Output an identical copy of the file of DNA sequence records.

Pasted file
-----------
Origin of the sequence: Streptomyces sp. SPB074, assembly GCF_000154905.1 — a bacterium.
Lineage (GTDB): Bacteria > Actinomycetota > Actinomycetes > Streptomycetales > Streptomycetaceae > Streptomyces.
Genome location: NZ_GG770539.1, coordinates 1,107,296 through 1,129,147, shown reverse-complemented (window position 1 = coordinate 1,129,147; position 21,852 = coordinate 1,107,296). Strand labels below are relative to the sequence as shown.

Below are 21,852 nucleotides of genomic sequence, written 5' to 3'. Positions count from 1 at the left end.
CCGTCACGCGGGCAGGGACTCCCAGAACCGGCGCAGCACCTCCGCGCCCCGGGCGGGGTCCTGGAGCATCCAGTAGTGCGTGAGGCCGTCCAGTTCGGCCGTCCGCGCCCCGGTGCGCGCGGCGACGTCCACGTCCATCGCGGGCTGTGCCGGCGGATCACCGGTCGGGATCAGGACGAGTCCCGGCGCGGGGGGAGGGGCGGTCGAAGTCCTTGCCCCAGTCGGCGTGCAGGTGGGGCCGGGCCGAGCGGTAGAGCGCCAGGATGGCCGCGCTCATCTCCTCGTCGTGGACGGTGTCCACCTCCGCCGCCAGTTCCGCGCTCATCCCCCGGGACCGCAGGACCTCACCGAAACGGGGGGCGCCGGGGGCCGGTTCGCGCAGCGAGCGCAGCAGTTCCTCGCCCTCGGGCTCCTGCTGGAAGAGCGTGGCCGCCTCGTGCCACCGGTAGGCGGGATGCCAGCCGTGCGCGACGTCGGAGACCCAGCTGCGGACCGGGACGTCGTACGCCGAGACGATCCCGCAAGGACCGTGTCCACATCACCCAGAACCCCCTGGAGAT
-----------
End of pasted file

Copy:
Origin of the sequence: Streptomyces sp. SPB074, assembly GCF_000154905.1 — a bacterium.
Lineage (GTDB): Bacteria > Actinomycetota > Actinomycetes > Streptomycetales > Streptomycetaceae > Streptomyces.
Genome location: NZ_GG770539.1, coordinates 1,107,296 through 1,129,147, shown reverse-complemented (window position 1 = coordinate 1,129,147; position 21,852 = coordinate 1,107,296). Strand labels below are relative to the sequence as shown.

Below are 21,852 nucleotides of genomic sequence, written 5' to 3'. Positions count from 1 at the left end.
CCGTCACGCGGGCAGGGACTCCCAGAACCGGCGCAGCACCTCCGCGCCCCGGGCGGGGTCCTGGAGCATCCAGTAGTGCGTGAGGCCGTCCAGTTCGGCCGTCCGCGCCCCGGTGCGCGCGGCGACGTCCACGTCCATCGCGGGCTGTGCCGGCGGATCACCGGTCGGGATCAGGACGAGTCCCGGCGCGGGGGGAGGGGCGGTCGAAGTCCTTGCCCCAGTCGGCGTGCAGGTGGGGCCGGGCCGAGCGGTAGAGCGCCAGGATGGCCGCGCTCATCTCCTCGTCGTGGACGGTGTCCACCTCCGCCGCCAGTTCCGCGCTCATCCCCCGGGACCGCAGGACCTCACCGAAACGGGGGGCGCCGGGGGCCGGTTCGCGCAGCGAGCGCAGCAGTTCCTCGCCCTCGGGCTCCTGCTGGAAGAGCGTGGCCGCCTCGTGCCACCGGTAGGCGGGATGCCAGCCGTGCGCGACGTCGGAGACCCAGCTGCGGACCGGGACGTCGTACGCCGAGACGATCCCGCAAGGACCGTGTCCACATCACCCAGAACCCCCTGGAGAT